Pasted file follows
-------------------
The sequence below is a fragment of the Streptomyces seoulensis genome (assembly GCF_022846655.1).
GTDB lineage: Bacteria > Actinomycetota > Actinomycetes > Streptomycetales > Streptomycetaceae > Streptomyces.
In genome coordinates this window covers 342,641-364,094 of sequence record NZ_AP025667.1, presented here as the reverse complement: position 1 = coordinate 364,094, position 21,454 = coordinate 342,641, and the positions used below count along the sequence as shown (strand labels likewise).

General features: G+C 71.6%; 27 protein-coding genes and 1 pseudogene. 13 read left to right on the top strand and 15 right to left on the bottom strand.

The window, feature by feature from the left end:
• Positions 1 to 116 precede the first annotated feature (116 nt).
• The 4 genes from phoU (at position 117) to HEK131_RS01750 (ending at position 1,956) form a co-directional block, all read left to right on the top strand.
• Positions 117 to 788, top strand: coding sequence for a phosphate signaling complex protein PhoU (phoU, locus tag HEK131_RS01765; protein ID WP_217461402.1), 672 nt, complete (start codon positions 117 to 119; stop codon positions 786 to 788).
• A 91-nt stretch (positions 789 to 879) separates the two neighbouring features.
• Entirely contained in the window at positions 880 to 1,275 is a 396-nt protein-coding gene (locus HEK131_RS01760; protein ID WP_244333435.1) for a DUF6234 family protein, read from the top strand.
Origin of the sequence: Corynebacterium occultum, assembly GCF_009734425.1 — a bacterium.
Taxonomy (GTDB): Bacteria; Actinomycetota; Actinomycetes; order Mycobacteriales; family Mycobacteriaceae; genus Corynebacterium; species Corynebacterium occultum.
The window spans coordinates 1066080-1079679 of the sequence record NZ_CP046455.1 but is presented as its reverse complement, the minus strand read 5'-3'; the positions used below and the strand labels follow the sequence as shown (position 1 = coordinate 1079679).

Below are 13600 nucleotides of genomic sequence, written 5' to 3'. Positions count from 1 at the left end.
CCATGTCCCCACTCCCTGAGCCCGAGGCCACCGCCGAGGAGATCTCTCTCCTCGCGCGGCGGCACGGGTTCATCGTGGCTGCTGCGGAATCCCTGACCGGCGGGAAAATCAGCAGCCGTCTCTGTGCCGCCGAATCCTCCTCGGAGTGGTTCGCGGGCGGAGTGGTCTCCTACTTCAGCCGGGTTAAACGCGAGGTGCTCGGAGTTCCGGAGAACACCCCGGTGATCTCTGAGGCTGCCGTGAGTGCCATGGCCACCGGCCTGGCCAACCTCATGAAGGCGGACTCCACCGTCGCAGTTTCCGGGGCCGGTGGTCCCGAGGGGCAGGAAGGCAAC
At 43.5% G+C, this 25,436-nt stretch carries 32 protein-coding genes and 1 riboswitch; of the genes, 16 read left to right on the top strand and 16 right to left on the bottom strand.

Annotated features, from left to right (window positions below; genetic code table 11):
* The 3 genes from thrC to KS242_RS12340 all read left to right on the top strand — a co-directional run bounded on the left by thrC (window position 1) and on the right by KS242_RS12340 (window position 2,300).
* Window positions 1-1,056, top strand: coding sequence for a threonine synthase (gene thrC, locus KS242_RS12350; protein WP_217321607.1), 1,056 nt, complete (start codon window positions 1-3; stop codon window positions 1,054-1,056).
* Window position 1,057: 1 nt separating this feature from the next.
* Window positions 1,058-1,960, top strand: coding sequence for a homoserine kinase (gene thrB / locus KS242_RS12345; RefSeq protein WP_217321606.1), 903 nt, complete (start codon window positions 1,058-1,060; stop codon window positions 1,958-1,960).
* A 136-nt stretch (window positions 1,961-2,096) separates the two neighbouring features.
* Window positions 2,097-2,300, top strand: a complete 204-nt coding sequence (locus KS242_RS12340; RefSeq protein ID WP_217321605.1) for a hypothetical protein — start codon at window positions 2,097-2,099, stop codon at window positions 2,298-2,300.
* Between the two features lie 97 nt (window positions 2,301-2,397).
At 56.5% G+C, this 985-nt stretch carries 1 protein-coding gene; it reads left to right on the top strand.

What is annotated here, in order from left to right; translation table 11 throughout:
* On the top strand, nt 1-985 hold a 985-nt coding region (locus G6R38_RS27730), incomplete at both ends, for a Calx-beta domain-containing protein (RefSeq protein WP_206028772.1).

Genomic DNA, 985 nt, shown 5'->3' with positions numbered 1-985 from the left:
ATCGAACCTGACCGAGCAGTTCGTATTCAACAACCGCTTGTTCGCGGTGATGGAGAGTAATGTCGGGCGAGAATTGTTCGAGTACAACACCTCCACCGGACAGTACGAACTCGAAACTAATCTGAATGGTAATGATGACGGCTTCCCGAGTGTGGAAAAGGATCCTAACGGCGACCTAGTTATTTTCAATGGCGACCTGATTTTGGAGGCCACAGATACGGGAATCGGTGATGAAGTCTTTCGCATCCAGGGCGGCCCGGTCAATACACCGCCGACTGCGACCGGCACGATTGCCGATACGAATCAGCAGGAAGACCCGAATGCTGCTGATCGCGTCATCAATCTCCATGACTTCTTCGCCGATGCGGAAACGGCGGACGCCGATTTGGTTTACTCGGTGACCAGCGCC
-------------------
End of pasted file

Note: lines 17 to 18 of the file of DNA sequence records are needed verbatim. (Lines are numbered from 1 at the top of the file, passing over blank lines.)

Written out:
Annotated features, from left to right (window positions below; genetic code table 11):
* The 3 genes from thrC to KS242_RS12340 all read left to right on the top strand — a co-directional run bounded on the left by thrC (window position 1) and on the right by KS242_RS12340 (window position 2,300).